Ganja Garbage May Become Jet Fuel
Local Biofuel Company Eyes Legal Pot Waste
By the end of the year, Washington State may have a regulated cannabis industry generating hundreds of thousands of pounds of pot annually. This leads to a natural dilemma: what to do with the even larger amount of garbage—stems, leaves, root balls, etc.—the industry generates?
One local company hopes to turn much of the state's legal pot leftovers into jet fuel. "We think the whole cannabis industrial waste stream is going to be massive," says Jerauld Bessette from Ballard Biofuel, which distributes plant-based lubricants for industrial machines. The company hopes to position itself as the state's ganja garbageman—just like biofuel companies scrap for used vegetable oil, it hopes to convince legal pot growers to turn over their waste biomass to create biosynthetic paraffinic kerosene, or bio-SPK, which can fuel jet engines.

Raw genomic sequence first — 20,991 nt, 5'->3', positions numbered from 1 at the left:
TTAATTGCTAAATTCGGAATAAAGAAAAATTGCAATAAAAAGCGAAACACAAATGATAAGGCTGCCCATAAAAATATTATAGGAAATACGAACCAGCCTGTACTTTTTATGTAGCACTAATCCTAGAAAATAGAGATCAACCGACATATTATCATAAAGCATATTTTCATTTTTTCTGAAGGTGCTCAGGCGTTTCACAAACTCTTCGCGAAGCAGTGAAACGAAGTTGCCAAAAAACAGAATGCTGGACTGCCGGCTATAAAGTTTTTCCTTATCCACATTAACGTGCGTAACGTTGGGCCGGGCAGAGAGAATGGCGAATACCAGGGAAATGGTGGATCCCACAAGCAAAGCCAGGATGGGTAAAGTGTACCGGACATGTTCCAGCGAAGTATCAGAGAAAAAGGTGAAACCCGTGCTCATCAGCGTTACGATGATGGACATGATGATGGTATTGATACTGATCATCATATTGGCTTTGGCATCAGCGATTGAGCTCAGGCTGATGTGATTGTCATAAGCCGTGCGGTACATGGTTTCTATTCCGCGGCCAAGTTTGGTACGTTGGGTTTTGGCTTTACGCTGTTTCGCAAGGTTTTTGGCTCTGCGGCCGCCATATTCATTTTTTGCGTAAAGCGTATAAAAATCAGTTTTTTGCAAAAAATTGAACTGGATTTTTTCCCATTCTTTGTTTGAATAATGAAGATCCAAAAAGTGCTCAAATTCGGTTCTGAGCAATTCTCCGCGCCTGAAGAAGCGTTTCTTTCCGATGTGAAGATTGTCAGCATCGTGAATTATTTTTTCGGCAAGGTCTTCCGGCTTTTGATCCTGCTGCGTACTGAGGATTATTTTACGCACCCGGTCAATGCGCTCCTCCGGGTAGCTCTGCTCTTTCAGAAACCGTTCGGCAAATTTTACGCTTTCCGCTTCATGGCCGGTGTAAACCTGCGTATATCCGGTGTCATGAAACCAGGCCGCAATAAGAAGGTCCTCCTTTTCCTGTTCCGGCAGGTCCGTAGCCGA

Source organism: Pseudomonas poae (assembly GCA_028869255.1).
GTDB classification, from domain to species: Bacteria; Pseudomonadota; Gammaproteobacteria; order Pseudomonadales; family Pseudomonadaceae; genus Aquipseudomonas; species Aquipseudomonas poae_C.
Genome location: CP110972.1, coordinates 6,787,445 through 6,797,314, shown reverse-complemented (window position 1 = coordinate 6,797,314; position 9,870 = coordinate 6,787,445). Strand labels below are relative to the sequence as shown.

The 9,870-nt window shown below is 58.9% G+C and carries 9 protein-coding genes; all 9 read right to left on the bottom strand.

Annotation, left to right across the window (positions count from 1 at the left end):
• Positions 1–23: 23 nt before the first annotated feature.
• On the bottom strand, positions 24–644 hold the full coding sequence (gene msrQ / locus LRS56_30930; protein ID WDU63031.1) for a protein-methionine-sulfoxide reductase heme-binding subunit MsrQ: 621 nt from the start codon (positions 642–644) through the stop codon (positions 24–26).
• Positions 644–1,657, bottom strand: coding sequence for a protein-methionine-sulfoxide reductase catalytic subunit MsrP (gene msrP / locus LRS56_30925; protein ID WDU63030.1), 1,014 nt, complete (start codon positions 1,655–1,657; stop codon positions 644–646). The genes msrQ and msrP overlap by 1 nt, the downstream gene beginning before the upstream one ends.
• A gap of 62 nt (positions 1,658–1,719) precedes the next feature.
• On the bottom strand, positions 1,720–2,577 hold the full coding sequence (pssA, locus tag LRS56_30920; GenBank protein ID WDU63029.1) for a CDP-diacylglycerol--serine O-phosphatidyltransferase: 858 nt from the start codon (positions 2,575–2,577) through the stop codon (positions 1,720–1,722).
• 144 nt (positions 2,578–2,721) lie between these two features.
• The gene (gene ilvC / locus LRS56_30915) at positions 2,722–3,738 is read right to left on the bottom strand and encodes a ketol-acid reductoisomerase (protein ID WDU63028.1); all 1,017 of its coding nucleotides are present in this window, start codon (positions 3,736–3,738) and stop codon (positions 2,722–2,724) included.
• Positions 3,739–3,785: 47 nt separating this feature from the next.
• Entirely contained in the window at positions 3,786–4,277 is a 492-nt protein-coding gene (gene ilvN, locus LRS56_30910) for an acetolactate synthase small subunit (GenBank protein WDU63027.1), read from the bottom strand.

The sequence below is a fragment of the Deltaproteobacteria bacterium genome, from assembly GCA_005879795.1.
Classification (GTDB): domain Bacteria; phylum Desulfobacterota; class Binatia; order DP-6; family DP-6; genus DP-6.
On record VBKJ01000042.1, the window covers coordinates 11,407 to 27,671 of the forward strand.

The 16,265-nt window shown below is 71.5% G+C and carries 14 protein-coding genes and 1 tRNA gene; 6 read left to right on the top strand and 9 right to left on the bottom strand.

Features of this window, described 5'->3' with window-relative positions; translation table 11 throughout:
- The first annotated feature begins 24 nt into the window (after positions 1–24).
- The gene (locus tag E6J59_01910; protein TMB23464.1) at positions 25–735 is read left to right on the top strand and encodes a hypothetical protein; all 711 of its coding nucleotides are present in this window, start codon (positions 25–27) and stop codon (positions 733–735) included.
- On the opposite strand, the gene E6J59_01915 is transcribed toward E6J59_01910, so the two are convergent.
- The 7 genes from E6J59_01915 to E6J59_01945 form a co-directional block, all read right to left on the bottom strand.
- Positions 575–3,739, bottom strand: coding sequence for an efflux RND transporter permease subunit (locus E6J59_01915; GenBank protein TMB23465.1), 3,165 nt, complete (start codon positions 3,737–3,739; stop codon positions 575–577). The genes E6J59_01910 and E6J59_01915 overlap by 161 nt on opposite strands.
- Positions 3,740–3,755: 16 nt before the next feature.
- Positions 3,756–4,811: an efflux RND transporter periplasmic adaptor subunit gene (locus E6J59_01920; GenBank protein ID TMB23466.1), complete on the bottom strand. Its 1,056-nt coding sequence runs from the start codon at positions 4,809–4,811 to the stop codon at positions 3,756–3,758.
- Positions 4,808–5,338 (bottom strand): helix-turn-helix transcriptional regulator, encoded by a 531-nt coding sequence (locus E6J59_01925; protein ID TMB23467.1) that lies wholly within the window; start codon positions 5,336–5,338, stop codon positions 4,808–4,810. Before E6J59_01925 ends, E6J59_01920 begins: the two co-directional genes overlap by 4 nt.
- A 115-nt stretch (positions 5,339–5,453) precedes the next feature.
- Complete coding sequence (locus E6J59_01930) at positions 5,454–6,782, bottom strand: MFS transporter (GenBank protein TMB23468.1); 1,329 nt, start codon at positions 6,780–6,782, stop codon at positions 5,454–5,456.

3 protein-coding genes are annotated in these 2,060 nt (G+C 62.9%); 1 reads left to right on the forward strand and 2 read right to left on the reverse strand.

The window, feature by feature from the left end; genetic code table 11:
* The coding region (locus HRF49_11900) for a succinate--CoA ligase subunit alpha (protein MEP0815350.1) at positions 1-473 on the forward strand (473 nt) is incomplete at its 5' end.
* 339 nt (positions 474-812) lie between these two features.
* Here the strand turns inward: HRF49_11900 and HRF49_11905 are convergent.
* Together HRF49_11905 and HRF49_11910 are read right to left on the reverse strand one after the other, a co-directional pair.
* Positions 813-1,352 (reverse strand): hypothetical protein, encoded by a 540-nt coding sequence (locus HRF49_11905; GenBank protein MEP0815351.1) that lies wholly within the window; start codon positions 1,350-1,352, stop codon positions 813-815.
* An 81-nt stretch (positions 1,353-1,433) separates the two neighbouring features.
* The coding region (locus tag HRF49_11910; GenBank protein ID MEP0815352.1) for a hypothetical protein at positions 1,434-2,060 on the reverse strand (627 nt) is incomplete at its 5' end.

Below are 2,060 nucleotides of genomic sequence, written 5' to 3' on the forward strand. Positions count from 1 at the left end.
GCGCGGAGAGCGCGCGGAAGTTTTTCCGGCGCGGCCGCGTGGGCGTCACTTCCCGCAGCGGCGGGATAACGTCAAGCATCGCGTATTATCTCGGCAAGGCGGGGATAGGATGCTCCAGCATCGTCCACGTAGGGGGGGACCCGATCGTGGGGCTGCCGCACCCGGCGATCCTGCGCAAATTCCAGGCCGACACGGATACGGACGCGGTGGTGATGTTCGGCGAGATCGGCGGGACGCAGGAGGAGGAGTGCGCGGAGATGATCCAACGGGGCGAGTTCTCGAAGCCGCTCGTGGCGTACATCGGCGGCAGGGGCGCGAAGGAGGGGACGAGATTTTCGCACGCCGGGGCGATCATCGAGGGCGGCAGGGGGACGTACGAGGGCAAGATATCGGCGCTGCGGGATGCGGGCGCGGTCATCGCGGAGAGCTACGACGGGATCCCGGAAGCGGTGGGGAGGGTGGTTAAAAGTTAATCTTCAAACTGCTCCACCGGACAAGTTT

Biofuel is a newcomer to the aviation market, first approved for use in commercial and military jets in 2011 by the American Society for Testing and Materials. Since then, dozens of commercial and demonstration flights have used biofuel mixes. Airlines hope to reduce their carbon emissions by switching to plant-based fuel, which, unlike fossil fuel, sucks up carbon during its growth cycle.
Ballard Biofuel hopes to capitalize on the airline industry's desire to reduce its carbon footprint (and earn carbon-related tax credits). To that end, the company is creating the Washington Cannabis Producers' Co-op, which hopes to secure a pot-processing license later this year. "We expect to have a one-ton demonstration processing plant by August," says Bessette.
The amount of fuel we can produce with our dope dregs is a drop in the jet-fuel bucket, Bessette admits, saying that the larger goal is to produce fuel from industrial hemp, which was also legalized by Initiative 502. He points to a bill in the state legislature, HB 1888, which would license and promote the newly legal hemp industry in Washington State. Processing weed waste "would be a nice little public-safety thing," he says, "but to really get things going, you want 20-foot cannabis sativa plants."